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Appetizers & Starters
Starter: Mussels in Garlic and Guinness
Sitting pretty between the mountains of Mourne and the Cooley peninsula is lovely Carlingford Lough. It’s from these waters that many of the mussels served in Ireland’s best retaurants come from. For example, the famous Brazen Head in Dublin makes a point of saying their mussels come from Carlingford. If you have the luck of the irish, you may be able to get them as well. However, in our own humble opinion, it’s the Guinness and garlic that gives this recipe its unique robust flavor.
2 lbs. fresh mussels, scrubbed, debearded and rinsed in cold water
1 shallot, minced
3 cloves garlic, minced
1 Tbsp. minced fresh flat-leaf parsley, plus extra for garnish
1 1/2 tsp. minced fresh thyme
1/2 cup Guinness
1/2 cup half and half
2 Tbsp. unsalted Irish butter*
Lemon wedges for serving
Fresh bread for serving
1. Put a stockpot or Dutch oven over medium heat. When the pot is hot, add the mussels and remaining ingredients and cover immediately.
2. Cook, stirring once or twice, for 6 to 8 minutes or until the mussels open. Discard any that don’t open.
3. To serve, divide mussels among shallow bowls and ladle the broth over them. Sprinkle with parsley and serve with a wedge of lemon and slices of bread to sop up the juice.
Source: Edited and adapted from a recipe that was once featured on the menu of the Brazen Head, a traditional pub in Dublin and one of the oldest pubs in Ireland. The recipe also appears in The irish Pub Cookbook by Margaret Johnson.
Photo Credit: Leigh Beisch
Carlingford Lough - Henning Fish Company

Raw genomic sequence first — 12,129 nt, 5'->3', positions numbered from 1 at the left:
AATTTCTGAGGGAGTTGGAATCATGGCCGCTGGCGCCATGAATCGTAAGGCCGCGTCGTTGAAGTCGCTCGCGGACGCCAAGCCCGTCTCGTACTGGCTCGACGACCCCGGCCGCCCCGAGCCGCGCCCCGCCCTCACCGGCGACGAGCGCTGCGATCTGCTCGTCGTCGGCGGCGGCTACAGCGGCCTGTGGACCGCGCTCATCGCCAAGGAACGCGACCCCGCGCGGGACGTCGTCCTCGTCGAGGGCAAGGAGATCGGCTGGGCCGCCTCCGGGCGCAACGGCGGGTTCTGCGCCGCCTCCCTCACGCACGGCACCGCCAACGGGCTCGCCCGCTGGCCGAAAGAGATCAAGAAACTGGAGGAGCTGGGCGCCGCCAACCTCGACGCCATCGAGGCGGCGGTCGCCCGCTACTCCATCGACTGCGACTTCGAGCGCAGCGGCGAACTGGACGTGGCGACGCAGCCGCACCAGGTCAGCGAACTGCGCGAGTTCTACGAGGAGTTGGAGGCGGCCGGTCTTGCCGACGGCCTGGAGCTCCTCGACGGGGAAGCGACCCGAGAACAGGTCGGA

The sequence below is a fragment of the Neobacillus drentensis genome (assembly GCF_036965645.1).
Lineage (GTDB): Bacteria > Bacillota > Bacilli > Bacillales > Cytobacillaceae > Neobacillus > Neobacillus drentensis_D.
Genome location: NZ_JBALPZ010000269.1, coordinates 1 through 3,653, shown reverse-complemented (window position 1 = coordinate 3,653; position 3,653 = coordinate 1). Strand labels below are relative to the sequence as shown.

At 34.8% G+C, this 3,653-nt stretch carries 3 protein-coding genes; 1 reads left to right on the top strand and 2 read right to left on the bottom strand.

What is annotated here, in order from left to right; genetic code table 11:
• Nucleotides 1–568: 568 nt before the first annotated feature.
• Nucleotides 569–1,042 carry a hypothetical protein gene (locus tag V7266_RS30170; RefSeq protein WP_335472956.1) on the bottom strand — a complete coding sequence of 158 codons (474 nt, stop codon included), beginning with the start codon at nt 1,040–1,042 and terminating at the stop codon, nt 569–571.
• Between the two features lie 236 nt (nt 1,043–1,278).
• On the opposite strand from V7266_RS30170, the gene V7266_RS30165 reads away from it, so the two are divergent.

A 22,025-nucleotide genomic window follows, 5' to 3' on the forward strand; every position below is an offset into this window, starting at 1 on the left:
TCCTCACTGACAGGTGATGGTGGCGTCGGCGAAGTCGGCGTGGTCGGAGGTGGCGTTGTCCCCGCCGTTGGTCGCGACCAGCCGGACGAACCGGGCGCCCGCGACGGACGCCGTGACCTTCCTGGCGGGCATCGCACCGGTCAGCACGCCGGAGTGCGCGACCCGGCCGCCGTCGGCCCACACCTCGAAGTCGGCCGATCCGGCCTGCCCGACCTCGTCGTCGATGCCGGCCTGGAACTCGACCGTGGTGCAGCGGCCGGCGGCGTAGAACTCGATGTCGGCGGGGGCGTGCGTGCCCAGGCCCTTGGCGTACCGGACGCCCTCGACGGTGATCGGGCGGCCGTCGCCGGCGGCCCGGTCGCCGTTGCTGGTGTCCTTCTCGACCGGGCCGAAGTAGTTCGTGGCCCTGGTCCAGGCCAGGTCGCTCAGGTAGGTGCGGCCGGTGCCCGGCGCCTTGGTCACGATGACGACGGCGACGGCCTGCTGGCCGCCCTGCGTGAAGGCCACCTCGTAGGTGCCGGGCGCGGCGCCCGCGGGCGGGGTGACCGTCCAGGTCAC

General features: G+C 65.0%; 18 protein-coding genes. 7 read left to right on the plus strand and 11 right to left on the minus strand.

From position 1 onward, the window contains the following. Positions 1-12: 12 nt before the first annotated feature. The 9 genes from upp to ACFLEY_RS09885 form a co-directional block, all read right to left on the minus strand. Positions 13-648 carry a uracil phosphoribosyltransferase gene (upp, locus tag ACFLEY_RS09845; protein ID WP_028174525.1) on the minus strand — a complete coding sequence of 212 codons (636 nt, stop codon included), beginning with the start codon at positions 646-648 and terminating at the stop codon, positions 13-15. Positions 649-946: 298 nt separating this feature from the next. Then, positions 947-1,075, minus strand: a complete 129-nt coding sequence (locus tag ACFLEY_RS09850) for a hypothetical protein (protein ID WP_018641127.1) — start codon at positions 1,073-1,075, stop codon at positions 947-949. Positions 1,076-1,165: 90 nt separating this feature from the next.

*Irish butter and many other irish foods are available here: Food ireland.
Dublin Bay Prawn Cocktail
In the United States, prawns are called shrimp. As in the U.S., Ireland is particularly fortunate in that large, succulent prawns are readily available. While Ive seen several different recipes for this appetizer, the one that follows is my own adaptation as it appears in my book, The Traditional Irish Wedding.
4-5 lbs cooked, deveined medium or large shrimp
I head of top-quality lettuce, chopped and shredded
8 tablespoons real mayonnaise
8 tablespoons whipped cream
1/2 teaspoon Worcestershire Sauce
2 teaspoons grated fresh horseradish
Salt and pepper to taste
Chill shrimp and heap on shredded lettuce bed in a large salad bowl. Make sauce by thoroughly mixing all remaining ingredients together. Serve sauce in bowl on side.
Note: If served individually, use stemmed glasses and pile shrimps on lettuce beds. Serve sauce poured over or on the side. Serves about 20.
Appetizers for an elegant or casual gathering
by Bridget Haggerty
If my research into Irish Culture and Customs has proven anything, its something I already knew. We Irish love to enjoy ourselves and will use just about any excuse to get together for an evening of story-telling, music, singing and dancing. A wedding was always a major event, but then so were wakes, christenings, first communions, confirmations, festivals, fairs, harvests and literally hundreds of other reasons for revelry. In addition to the standard fare of smoked salmon and Irish brown bread or farmhouse cheeses and crackers, here are three recipes that will work well as starters for a meal or as hors d'oeuvres.